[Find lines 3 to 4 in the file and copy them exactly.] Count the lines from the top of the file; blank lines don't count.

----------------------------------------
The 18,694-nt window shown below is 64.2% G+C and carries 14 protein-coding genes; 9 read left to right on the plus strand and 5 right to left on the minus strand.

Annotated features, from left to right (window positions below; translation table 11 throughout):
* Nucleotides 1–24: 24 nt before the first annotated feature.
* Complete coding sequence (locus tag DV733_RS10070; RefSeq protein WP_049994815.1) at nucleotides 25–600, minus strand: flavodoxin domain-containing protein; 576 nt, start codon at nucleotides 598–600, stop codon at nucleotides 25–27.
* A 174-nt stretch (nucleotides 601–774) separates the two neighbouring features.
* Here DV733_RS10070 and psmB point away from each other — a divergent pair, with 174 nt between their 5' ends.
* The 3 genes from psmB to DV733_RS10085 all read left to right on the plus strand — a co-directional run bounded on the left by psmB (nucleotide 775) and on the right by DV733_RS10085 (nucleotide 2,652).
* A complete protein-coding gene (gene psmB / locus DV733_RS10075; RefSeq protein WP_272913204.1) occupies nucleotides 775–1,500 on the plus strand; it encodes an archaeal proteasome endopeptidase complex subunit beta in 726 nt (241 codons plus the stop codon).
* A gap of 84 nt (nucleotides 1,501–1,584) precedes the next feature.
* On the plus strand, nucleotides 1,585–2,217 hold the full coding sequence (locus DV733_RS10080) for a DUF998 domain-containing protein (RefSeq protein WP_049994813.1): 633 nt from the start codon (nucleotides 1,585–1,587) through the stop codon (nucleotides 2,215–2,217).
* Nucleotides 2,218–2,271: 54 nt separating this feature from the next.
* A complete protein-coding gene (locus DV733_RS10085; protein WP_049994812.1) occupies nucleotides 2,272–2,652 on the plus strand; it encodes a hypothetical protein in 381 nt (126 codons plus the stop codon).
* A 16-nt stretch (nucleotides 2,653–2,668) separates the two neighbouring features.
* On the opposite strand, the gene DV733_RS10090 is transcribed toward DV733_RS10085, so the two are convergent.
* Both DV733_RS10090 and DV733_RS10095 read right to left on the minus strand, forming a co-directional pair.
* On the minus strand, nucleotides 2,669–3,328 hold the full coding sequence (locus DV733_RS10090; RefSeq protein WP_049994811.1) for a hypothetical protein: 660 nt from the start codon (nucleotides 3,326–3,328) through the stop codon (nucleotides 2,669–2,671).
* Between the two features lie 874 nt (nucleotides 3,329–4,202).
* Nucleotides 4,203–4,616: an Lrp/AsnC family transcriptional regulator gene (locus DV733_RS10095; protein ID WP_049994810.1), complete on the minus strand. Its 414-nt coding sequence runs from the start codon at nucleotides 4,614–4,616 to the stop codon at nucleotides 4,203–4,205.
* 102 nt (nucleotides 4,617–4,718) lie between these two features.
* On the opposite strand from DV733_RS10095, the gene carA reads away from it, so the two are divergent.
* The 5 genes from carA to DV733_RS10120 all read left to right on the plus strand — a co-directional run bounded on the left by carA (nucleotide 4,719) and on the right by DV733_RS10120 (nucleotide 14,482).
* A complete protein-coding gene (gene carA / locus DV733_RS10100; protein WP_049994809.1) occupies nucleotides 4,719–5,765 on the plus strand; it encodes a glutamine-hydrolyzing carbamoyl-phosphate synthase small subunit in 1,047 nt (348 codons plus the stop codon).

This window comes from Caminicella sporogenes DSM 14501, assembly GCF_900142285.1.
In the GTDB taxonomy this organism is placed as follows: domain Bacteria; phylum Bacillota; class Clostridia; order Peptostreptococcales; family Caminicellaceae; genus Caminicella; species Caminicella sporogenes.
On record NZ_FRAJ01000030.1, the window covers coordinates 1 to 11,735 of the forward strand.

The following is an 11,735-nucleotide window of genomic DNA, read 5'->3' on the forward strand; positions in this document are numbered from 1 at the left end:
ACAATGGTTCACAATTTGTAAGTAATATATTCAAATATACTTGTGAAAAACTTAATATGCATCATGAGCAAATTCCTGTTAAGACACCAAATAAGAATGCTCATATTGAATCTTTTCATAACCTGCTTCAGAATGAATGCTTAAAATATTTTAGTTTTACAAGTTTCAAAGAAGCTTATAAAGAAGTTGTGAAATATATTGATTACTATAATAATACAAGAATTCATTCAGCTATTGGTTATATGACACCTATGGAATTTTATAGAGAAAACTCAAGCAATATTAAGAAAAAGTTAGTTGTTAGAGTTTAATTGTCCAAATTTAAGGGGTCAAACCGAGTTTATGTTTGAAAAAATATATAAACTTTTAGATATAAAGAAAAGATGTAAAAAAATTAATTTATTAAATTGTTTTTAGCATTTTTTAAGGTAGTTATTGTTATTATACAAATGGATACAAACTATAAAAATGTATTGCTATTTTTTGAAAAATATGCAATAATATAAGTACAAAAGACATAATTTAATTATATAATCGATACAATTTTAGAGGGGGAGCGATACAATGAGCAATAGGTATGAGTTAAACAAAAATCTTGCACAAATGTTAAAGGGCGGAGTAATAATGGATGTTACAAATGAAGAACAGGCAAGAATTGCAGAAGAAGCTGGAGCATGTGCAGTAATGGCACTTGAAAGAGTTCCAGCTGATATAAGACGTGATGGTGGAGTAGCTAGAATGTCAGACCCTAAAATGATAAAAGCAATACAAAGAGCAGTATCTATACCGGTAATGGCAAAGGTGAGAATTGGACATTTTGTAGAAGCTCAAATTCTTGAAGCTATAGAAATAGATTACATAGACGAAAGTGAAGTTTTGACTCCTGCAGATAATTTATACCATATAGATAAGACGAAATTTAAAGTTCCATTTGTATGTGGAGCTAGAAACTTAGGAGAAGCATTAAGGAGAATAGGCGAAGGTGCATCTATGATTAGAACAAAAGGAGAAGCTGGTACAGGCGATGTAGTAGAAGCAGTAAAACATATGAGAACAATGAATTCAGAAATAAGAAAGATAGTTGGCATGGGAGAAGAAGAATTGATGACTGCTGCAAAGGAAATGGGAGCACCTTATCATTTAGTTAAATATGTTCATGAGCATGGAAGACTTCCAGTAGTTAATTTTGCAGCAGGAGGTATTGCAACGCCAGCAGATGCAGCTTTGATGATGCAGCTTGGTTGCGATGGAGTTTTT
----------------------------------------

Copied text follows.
* Nucleotides 1–24: 24 nt before the first annotated feature.
* Complete coding sequence (locus tag DV733_RS10070; RefSeq protein WP_049994815.1) at nucleotides 25–600, minus strand: flavodoxin domain-containing protein; 576 nt, start codon at nucleotides 598–600, stop codon at nucleotides 25–27.